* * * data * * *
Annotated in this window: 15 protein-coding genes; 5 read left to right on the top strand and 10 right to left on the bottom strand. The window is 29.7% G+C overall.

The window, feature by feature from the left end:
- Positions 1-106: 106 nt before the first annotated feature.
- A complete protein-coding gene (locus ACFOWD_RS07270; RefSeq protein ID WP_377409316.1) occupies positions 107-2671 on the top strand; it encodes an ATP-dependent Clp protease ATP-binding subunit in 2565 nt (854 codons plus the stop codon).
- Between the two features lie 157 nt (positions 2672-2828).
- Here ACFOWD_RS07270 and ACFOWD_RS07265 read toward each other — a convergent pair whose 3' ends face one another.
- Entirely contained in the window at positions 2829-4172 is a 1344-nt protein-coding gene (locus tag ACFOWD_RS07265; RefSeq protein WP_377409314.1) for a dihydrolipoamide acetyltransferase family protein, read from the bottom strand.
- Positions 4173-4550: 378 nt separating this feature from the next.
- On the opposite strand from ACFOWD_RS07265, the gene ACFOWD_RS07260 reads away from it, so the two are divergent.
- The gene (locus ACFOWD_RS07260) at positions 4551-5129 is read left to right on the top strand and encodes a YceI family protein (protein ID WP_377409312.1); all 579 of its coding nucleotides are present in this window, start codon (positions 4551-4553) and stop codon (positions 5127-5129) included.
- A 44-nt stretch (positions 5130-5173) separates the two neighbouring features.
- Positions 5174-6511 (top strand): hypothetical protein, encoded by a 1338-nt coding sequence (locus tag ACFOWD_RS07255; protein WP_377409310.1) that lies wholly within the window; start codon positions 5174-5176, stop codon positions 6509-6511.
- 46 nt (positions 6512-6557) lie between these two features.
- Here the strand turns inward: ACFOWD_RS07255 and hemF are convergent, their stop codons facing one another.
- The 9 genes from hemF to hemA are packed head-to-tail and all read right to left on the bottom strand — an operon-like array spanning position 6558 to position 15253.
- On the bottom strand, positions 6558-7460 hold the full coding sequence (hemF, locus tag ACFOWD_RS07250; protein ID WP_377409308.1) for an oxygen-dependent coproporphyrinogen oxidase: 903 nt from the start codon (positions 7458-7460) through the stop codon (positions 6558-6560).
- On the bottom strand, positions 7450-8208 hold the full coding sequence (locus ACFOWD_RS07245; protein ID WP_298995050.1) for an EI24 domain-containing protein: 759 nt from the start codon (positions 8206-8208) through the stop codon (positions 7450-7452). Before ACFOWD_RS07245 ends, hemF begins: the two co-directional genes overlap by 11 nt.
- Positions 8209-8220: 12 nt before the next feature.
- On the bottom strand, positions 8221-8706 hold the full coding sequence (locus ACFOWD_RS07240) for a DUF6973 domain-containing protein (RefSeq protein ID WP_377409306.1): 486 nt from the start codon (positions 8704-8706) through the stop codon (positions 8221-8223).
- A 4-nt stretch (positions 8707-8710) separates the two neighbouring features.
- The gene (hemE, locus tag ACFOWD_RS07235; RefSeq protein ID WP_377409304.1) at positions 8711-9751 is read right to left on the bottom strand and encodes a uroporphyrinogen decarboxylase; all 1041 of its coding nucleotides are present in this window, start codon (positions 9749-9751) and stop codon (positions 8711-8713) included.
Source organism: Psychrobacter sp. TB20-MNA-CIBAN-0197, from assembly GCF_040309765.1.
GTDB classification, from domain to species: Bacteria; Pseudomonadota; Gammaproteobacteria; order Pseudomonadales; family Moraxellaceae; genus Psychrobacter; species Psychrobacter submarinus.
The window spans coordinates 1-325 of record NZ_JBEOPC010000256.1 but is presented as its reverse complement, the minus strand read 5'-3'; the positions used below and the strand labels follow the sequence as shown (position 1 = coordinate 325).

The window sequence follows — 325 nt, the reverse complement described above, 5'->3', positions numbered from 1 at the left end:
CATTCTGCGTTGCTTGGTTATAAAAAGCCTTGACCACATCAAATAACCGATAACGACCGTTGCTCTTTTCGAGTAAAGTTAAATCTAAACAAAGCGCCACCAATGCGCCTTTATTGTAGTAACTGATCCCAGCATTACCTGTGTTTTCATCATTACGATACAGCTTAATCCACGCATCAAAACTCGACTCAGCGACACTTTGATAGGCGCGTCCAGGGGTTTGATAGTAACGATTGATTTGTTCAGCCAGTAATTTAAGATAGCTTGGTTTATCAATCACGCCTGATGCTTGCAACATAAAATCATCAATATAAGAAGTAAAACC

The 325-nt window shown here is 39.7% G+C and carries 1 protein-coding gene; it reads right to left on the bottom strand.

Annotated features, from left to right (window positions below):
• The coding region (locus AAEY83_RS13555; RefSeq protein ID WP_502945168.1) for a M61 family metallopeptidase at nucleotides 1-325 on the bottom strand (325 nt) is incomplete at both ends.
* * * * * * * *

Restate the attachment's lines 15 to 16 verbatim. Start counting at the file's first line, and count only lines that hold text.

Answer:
- The 9 genes from hemF to hemA are packed head-to-tail and all read right to left on the bottom strand — an operon-like array spanning position 6558 to position 15253.
- On the bottom strand, positions 6558-7460 hold the full coding sequence (hemF, locus tag ACFOWD_RS07250; protein ID WP_377409308.1) for an oxygen-dependent coproporphyrinogen oxidase: 903 nt from the start codon (positions 7458-7460) through the stop codon (positions 6558-6560).